© 2024
Prairie Public NewsRoom
Play Live Radio
Next Up:
0:00 0:00
Available On Air Stations

McCulloch’s Prediction


Hazel McCulloch was a remarkable woman. A history instructor at Minot State Teachers College for over four decades, she was noted by her students as an intelligent, caring, and inspiring instructor. Her unique brilliance wowed students, including the hundreds of navy cadets training at Minot State Teachers College as part of the V-12 program, a program created to train naval officers for America’s fleet during WWII.

Jim Rabideau – a former V-12 naval cadet – remembered her with great admiration. Stated Rabideau: Hazel McCulloch “did a splendid job broadening the intellectual horizons of several hundred young Navy men,” but she could “on occasion be distracted when a student raised a question out of context.”

It was in one such “distraction” that Hazel McCulloch revealed a remarkable astuteness. During the spring of 1944, the American public began speculating on the timing and location of the upcoming invasion of Western Europe. As interest in the invasion mounted, a student asked Miss McCulloch if she had an idea of when and where the operation would occur. “Quite possibly,” she responded. “I’ve been reading the tide tables for western France and learned the tides will be optimum for the Brittany area June 5 and 6. June 6at 5:00am will have the lowest tide to avoid beach obstructions. It might be later if weather is a problem;” she continued, ”otherwise the tides won’t be low enough again until September, and further to the north.” McCulloch’s speculation on the date and even the time was spot on. Seventy years ago on this date, June 6, 1944, Allied planes dropped the first bombs on German targets at 5:20am. Allied landing craft approached Normandy beaches one hour later.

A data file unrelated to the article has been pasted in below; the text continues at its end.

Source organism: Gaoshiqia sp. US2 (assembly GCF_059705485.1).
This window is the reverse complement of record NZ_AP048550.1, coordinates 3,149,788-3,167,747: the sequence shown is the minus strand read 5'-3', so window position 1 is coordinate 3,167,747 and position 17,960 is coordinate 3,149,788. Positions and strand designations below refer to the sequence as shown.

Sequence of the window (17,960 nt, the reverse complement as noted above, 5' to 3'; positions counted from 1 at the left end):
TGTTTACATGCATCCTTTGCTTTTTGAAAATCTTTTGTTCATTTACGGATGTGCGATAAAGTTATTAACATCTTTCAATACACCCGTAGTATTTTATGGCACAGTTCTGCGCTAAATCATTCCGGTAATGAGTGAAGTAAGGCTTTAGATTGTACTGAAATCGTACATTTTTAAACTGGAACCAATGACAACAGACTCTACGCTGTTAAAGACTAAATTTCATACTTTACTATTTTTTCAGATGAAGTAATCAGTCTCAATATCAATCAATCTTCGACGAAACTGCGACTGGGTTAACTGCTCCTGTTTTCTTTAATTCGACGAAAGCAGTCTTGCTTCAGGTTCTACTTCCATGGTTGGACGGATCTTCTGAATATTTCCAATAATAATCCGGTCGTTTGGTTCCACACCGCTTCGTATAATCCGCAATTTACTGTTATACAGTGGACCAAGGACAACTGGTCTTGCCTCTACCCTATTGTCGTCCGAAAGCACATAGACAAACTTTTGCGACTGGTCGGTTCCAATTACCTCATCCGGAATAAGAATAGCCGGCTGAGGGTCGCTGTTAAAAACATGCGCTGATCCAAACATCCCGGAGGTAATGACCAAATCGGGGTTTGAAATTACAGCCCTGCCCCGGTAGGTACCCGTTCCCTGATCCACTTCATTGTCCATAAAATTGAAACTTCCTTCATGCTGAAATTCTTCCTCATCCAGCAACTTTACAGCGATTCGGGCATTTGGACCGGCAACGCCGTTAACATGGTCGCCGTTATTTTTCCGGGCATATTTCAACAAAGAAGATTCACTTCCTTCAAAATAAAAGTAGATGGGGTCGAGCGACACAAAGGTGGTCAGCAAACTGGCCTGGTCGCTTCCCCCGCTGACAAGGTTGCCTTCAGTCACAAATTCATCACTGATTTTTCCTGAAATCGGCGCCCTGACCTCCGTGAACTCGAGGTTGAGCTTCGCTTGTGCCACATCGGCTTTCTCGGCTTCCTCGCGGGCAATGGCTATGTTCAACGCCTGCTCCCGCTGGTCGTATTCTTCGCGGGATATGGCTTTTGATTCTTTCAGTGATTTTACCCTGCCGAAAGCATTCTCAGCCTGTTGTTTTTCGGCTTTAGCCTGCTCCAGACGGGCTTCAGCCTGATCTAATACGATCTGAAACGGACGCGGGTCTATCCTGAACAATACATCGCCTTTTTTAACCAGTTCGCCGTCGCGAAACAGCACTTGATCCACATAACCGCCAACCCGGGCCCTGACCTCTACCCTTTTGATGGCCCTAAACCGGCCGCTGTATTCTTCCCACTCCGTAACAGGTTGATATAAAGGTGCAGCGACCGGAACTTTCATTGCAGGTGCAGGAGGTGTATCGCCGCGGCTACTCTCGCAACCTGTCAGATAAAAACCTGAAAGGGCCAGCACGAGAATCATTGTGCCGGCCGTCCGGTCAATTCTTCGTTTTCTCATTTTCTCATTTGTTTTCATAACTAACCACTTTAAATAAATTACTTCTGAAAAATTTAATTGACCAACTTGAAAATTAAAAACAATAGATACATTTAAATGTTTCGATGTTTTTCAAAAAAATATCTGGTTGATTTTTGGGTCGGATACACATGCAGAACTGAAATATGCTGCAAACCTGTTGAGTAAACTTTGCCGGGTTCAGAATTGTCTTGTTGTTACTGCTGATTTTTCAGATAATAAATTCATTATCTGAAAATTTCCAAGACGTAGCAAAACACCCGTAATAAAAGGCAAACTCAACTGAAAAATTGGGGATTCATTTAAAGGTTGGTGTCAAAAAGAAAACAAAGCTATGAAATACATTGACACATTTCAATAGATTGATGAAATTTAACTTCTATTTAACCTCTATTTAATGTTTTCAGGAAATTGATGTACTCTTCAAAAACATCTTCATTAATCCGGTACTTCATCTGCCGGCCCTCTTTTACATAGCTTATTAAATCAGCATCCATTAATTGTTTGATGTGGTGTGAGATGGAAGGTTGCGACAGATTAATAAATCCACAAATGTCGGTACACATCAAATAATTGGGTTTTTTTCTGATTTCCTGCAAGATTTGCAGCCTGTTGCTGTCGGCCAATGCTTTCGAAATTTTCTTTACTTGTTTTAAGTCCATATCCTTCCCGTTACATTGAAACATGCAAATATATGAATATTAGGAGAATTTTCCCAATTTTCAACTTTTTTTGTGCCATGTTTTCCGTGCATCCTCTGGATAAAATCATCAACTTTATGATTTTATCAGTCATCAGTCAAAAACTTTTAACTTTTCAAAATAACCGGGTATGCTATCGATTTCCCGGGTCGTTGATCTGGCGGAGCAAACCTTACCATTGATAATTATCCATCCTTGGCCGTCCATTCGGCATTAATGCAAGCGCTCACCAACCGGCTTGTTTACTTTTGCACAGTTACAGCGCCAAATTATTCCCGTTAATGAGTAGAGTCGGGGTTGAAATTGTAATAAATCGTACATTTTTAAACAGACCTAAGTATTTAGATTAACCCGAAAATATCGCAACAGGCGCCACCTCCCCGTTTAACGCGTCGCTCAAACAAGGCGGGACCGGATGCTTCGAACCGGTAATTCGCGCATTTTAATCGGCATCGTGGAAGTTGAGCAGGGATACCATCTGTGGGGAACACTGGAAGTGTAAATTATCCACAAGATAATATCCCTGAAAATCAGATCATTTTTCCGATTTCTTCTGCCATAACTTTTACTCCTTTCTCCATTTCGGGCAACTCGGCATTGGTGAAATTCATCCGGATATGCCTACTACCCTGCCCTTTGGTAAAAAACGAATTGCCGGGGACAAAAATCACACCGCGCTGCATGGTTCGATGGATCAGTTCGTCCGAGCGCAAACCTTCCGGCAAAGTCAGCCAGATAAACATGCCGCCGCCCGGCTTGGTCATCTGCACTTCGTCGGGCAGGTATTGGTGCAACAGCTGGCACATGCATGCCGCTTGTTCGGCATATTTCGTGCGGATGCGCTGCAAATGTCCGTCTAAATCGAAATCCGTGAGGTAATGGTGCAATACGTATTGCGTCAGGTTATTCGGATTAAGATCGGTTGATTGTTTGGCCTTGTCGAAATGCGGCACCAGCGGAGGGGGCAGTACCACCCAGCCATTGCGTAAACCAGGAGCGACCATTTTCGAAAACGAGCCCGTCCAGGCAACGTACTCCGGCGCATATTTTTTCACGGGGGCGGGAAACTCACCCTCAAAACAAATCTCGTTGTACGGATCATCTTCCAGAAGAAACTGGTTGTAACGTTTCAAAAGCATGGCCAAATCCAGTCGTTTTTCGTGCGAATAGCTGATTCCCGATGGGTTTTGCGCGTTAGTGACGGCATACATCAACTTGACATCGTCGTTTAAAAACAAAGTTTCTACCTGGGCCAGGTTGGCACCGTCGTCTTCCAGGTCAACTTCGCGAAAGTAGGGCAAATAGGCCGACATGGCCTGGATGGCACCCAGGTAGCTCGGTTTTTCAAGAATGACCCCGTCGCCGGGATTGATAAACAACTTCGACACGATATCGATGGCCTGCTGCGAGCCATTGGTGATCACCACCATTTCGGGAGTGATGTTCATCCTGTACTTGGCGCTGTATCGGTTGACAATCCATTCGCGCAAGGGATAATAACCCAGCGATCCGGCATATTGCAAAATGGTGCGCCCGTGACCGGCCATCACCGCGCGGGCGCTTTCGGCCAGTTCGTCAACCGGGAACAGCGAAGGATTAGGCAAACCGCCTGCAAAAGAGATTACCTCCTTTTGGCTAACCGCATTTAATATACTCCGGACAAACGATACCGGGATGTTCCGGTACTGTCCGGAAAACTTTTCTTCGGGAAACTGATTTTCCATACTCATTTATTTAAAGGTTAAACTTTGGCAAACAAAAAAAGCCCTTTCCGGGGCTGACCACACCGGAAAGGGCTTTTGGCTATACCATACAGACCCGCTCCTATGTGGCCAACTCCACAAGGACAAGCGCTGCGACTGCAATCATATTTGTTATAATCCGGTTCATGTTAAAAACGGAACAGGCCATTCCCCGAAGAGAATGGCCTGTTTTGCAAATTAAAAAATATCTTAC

Thankfully Germany’s military advisors were not as insightful as Hazel McCulloch – and as a result were ill-prepared for the invasion. While the Allied force landed further east, in Normandy rather than Brittany, her guess was closer than that of the German leadership – who believed the invasion would land even farther east, near Calais.

“D-Day” proved to be a crucial turning point in the war. Allied forces, after bitter, bloody, and costly fighting, secured a landing zone in Western Europe, forcing Hitler to once again fight a two-front war – a war Germany could not win. Had the German High Command paid as much attention to tide charts as a history teacher living on the Dakota prairies, World War Two may just have had a different ending.

Dakota Datebook written by Christina Sunwall

“Hazel McCulloch,” (May 2013), Minot State University Connections, Special Edition-No. 1: 13.“MSTC answers wartime call,” (May 2013), Minot State University Connections, Special Edition-No. 1:8-9.“Military.com Remembers D-Day : D-Day Timeline,”   accessed May 27, 2004, "http://www.military.com/Content/MoreContent1/?file=dday_timeline" http://www.military.com/Content/MoreContent1/?file=dday_timeline .Rabideau, Jim, “MSU Profiles: Former Sailor Jim Rabideau remembers McCulloch with fondness,” Minot State University, accessed July 22, 2014, https://www.minotstateu.edu/profiles/profile_143.shtmlSchwartz, Bob, “Minot State Teachers College: The U.S. Navy V-12 Program,” Digital Minot: An On-Line Museum of Local History, accessed May 27, 2014, http://digitalminot.minotstateu.edu/omeka/items/show/1830.